good idea

Caveat: All this refers to CVS versions of HAL and pm-utils, and thus won't work for older versions.

When you suspend or hibernate, sometimes you have to do crazy things to the video adapter.
I'm lucky with my Toshiba, I don't need any extra options, but some people will need kernel options, vbe options or dpms commands.
In the past this used to be done via per-distro or manual hacks learned from obscure websites.
For instance, FC5 hard-codes different card vendors to do different things, and this over-simplified approach actually breaks resume for my Intel card.
What is needed is fine grained white-listing of certain laptop models and video-cards based on the vendor id and product id.
Now this is great in theory, but certain laptop vendors (as opposed to video card vendors) do funny things to the hardware on the cards.
Luckily we can use the sub vendor id and the sub product id, which should be set as the laptop vendor.
This is found to be just as accurate as the dmi data, as it's practically working at that level anyway.

Recently I added the video_adapter_pm namespace into Hal which lets us specify using FDI files what a computer actually needs to do the suspend and resume.
This means that once the laptop with the oddity has been added, then other laptops of the same type will start to “just work” without the user needing to poke around in config files.
This works in a similar way to how the USB quirk system works in the kernel — someone identifies the problem, and fixes it for everyone.

Now, the observant among you may notice the methods on org.freedesktop.Hal.Device.VideoAdapterPM: SuspendVideo and ResumeVideo.
When these are called, the the hal-system-video-* scripts are called, that actually do the hacks mentioned in the spec (like using the dpms and vbetool commands).
This means that any application that wishes to resume any connected video adapter just has to find a UDI with the capability video_adapter_pm and then execute SuspendVideo and ResumeVideo on it without worrying about any details.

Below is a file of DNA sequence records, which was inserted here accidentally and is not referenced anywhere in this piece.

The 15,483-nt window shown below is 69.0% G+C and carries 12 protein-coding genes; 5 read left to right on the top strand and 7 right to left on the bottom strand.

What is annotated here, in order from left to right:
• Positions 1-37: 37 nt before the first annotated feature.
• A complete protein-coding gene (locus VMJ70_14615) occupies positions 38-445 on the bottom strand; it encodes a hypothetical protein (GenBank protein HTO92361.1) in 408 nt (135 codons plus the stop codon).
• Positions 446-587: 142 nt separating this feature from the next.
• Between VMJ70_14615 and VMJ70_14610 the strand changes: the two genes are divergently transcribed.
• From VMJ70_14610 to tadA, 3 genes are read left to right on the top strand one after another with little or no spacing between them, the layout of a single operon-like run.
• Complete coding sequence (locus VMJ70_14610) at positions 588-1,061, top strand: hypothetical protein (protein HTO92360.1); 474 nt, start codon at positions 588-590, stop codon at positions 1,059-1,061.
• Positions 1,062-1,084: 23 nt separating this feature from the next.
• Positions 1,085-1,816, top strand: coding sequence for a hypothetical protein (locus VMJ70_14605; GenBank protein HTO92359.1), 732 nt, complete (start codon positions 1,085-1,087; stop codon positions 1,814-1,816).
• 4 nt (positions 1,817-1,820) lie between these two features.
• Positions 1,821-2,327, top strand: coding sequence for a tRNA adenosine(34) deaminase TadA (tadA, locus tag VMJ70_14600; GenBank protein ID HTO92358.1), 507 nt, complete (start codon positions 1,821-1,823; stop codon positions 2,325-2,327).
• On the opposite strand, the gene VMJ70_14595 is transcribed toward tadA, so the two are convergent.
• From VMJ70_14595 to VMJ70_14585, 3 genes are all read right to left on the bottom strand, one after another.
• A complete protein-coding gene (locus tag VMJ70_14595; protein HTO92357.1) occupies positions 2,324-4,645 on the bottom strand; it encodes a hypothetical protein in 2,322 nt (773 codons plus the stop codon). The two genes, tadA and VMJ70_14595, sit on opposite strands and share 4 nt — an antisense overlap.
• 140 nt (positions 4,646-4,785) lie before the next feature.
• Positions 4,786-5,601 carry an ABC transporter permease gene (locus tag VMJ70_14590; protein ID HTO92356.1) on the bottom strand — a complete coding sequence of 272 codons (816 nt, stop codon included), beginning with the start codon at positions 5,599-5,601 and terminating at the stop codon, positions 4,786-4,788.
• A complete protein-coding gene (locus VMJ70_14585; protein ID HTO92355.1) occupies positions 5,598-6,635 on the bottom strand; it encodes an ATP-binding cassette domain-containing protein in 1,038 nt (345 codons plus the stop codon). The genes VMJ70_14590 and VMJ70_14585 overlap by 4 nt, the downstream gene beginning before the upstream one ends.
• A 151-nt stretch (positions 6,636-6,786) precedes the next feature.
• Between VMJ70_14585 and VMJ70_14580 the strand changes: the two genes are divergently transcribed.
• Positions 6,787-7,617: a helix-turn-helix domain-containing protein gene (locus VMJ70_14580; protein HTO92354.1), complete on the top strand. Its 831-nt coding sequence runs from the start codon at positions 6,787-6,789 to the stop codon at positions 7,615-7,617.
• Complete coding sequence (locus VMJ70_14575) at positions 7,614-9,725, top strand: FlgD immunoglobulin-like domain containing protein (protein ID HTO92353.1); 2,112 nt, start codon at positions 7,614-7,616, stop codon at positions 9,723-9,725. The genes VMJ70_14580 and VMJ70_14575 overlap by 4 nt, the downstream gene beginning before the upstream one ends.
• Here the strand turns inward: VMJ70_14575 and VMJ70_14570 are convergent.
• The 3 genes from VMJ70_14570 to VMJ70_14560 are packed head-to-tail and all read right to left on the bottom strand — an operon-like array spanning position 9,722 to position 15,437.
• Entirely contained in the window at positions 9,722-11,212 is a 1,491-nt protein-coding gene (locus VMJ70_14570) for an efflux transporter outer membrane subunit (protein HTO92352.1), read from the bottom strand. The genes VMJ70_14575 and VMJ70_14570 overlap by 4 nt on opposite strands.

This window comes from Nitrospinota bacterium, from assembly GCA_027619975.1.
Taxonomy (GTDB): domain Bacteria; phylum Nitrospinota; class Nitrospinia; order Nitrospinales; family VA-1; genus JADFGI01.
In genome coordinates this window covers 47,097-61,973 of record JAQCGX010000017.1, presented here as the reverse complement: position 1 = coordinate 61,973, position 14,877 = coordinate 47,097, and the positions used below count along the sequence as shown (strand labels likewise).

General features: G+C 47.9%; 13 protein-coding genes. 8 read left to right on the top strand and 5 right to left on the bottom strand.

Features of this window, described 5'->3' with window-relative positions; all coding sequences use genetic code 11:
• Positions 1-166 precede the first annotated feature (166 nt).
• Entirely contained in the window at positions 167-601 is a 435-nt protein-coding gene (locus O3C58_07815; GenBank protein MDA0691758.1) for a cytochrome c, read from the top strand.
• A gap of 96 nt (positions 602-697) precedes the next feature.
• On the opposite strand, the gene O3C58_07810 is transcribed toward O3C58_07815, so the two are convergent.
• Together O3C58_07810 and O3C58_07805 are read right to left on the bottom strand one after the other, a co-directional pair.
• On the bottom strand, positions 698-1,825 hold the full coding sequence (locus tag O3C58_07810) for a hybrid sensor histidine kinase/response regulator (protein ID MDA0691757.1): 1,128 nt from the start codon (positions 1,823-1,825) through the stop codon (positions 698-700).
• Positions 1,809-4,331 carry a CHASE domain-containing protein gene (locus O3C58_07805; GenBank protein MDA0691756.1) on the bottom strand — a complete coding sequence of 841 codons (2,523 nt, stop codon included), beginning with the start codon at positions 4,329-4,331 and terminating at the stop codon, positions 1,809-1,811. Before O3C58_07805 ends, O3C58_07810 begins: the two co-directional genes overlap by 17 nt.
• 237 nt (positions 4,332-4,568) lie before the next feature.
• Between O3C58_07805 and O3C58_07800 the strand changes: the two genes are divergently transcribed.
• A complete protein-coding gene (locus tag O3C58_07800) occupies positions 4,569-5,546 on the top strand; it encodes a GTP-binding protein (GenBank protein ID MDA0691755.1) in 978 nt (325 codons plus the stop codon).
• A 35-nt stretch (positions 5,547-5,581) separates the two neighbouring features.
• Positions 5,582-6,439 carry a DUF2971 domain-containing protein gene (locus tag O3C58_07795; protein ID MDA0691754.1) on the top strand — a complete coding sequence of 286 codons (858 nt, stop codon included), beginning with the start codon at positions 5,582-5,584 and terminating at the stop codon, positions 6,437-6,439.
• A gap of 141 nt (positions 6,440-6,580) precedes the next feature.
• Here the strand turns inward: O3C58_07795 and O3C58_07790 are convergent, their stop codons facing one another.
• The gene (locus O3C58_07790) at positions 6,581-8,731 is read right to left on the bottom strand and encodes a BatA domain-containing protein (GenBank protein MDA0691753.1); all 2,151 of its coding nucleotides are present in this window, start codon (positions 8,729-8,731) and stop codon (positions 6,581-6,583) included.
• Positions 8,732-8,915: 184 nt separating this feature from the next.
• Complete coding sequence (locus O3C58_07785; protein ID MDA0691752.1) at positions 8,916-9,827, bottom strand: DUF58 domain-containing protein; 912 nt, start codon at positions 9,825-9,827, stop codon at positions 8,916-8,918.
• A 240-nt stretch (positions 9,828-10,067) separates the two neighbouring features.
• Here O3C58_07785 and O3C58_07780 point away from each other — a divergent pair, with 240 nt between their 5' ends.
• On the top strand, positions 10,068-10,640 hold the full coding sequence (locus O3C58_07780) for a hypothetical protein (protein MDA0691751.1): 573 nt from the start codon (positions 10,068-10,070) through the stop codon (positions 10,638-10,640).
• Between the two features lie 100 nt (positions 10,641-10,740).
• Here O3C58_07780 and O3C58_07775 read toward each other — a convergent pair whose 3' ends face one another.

It just so happens, that pm-utils does exactly this!
This means that HAL is used as an abstract layer, with pm-utils driving the video suspend and resume.
It's all a happy coincidence that pm-utils itself is called by HAL during the global Suspend() and Hibernate() methods, but there's no reason these methods can't be used by other software such as powersaved.

That was the good. Now for the bad.

In order to do the right thing for the right machine we have to know the videocard vid, pid, subvid and subpid, which I'm guessing most of you don't know off by heart.
HAL to the rescue. Using this prototype script we can search for video card devices and then generate the correct XML entry for you automatically.
You answer a few easy questions:

Section 1/3 : Kernel parameters
Use S3_BIOS (y|n): n
Use S3_MODE (y|n): n

Section 2/3 : Suspend actions
Use DPMS to force the screen off (y|n): y
Use vbestate restore (y|n): n
Use vbemode restore (y|n): n

Section 2/3 : Resume actions
Set VGA text mode to mode 3 (y|n): n
Use DPMS to force the screen on (y|n): y
Use VGA vbe post (y|n): n

Okay, maybe not so easy, but if you already know you need S3_MODE and S3_BIOS manually entered on the grub command line for resume to work then you just need to say yes to these and no to the others.

So the script does its thing, and you get a nice lump of XML in your home directory:

[hughsie@hughsie-laptop docs]$ cat /home/hughsie/autogenerated_video.fdi
<?xml version=”1.0″ encoding=”ISO-8859-1″?> <!– -*- SGML -*- –>
<deviceinfo version=”0.2″>
    system.manufacturer: TOSHIBA
    system.product:      Satellite Pro A10
    bios.release_date:   09/02/2003